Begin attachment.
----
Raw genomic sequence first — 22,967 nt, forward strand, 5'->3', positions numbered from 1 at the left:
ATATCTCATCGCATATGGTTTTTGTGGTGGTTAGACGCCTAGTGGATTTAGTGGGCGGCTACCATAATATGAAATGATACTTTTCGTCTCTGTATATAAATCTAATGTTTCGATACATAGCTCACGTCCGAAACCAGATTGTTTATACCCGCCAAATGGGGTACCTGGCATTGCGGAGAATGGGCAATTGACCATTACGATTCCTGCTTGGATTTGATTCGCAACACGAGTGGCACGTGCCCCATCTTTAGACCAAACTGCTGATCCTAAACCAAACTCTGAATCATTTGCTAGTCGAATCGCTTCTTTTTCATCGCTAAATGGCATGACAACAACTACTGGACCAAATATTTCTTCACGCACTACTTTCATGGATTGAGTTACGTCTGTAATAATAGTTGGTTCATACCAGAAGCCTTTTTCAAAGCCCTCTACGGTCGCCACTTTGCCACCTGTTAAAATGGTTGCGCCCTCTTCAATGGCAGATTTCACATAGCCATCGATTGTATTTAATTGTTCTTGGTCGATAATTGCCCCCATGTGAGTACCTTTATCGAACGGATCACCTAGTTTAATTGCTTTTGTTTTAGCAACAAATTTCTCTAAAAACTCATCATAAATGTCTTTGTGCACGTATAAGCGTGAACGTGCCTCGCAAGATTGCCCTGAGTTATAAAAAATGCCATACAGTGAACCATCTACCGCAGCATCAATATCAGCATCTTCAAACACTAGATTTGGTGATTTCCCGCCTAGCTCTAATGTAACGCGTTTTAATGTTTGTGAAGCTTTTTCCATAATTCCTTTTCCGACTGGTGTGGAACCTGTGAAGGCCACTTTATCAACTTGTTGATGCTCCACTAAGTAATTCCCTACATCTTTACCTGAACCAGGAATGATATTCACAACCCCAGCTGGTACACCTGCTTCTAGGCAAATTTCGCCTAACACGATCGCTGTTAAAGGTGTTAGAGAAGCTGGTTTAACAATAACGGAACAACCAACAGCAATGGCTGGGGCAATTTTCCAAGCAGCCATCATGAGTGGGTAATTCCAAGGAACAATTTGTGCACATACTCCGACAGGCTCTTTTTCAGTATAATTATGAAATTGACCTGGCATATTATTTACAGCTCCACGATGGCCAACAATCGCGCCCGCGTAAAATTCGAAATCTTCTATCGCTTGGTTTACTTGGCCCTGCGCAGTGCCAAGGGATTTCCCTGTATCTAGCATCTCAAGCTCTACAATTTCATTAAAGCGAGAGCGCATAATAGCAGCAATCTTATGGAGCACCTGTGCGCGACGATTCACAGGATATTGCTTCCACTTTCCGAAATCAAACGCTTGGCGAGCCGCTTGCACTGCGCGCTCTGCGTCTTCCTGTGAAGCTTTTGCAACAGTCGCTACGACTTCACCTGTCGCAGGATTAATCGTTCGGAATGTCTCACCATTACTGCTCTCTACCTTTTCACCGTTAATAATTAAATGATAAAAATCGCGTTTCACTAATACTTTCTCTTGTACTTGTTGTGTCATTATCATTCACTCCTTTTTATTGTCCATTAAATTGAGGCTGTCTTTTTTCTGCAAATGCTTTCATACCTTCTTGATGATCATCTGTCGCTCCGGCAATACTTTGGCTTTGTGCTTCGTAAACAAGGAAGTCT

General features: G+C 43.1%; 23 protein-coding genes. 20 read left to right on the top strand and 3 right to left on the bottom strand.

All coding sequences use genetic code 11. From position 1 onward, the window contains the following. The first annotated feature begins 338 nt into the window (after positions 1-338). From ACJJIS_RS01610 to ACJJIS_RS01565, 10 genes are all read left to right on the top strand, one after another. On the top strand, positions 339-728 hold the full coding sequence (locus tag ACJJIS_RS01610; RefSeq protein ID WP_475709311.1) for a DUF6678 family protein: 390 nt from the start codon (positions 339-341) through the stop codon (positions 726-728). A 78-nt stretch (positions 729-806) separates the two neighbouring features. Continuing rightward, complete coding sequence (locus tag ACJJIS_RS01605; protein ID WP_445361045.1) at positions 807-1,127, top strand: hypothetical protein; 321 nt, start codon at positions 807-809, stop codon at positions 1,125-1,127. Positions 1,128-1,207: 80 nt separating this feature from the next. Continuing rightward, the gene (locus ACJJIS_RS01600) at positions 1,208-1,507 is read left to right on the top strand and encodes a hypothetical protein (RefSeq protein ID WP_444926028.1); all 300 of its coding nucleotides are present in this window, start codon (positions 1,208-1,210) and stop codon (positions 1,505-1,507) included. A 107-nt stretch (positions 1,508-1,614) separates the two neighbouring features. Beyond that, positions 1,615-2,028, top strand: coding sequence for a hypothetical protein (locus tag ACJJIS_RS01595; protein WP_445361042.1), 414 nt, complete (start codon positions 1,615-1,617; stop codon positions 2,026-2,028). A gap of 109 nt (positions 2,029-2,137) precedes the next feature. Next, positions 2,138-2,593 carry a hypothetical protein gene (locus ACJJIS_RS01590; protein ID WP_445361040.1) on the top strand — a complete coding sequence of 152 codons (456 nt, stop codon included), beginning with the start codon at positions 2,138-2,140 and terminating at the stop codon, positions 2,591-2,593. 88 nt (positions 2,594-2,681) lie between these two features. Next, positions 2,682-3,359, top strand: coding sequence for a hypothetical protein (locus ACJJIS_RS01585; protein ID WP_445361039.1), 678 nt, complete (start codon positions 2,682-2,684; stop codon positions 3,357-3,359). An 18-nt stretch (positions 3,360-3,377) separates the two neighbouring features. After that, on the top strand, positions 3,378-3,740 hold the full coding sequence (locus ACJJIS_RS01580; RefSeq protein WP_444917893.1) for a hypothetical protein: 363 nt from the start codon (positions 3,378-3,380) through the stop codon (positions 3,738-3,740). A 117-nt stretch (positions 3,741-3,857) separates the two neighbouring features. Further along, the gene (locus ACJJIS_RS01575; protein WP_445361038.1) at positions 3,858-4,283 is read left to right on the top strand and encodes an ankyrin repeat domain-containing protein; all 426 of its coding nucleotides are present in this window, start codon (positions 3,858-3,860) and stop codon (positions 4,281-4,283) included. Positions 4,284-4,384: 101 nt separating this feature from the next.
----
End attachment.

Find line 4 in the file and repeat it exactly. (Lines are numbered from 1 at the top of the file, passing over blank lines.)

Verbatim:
All coding sequences use genetic code 11. From position 1 onward, the window contains the following. The first annotated feature begins 338 nt into the window (after positions 1-338). From ACJJIS_RS01610 to ACJJIS_RS01565, 10 genes are all read left to right on the top strand, one after another. On the top strand, positions 339-728 hold the full coding sequence (locus tag ACJJIS_RS01610; RefSeq protein ID WP_475709311.1) for a DUF6678 family protein: 390 nt from the start codon (positions 339-341) through the stop codon (positions 726-728). A 78-nt stretch (positions 729-806) separates the two neighbouring features. Continuing rightward, complete coding sequence (locus tag ACJJIS_RS01605; protein ID WP_445361045.1) at positions 807-1,127, top strand: hypothetical protein; 321 nt, start codon at positions 807-809, stop codon at positions 1,125-1,127. Positions 1,128-1,207: 80 nt separating this feature from the next. Continuing rightward, the gene (locus ACJJIS_RS01600) at positions 1,208-1,507 is read left to right on the top strand and encodes a hypothetical protein (RefSeq protein ID WP_444926028.1); all 300 of its coding nucleotides are present in this window, start codon (positions 1,208-1,210) and stop codon (positions 1,505-1,507) included. A 107-nt stretch (positions 1,508-1,614) separates the two neighbouring features. Beyond that, positions 1,615-2,028, top strand: coding sequence for a hypothetical protein (locus tag ACJJIS_RS01595; protein WP_445361042.1), 414 nt, complete (start codon positions 1,615-1,617; stop codon positions 2,026-2,028). A gap of 109 nt (positions 2,029-2,137) precedes the next feature. Next, positions 2,138-2,593 carry a hypothetical protein gene (locus ACJJIS_RS01590; protein ID WP_445361040.1) on the top strand — a complete coding sequence of 152 codons (456 nt, stop codon included), beginning with the start codon at positions 2,138-2,140 and terminating at the stop codon, positions 2,591-2,593. 88 nt (positions 2,594-2,681) lie between these two features. Next, positions 2,682-3,359, top strand: coding sequence for a hypothetical protein (locus ACJJIS_RS01585; protein ID WP_445361039.1), 678 nt, complete (start codon positions 2,682-2,684; stop codon positions 3,357-3,359). An 18-nt stretch (positions 3,360-3,377) separates the two neighbouring features. After that, on the top strand, positions 3,378-3,740 hold the full coding sequence (locus ACJJIS_RS01580; RefSeq protein WP_444917893.1) for a hypothetical protein: 363 nt from the start codon (positions 3,378-3,380) through the stop codon (positions 3,738-3,740). A 117-nt stretch (positions 3,741-3,857) separates the two neighbouring features. Further along, the gene (locus ACJJIS_RS01575; protein WP_445361038.1) at positions 3,858-4,283 is read left to right on the top strand and encodes an ankyrin repeat domain-containing protein; all 426 of its coding nucleotides are present in this window, start codon (positions 3,858-3,860) and stop codon (positions 4,281-4,283) included. Positions 4,284-4,384: 101 nt separating this feature from the next.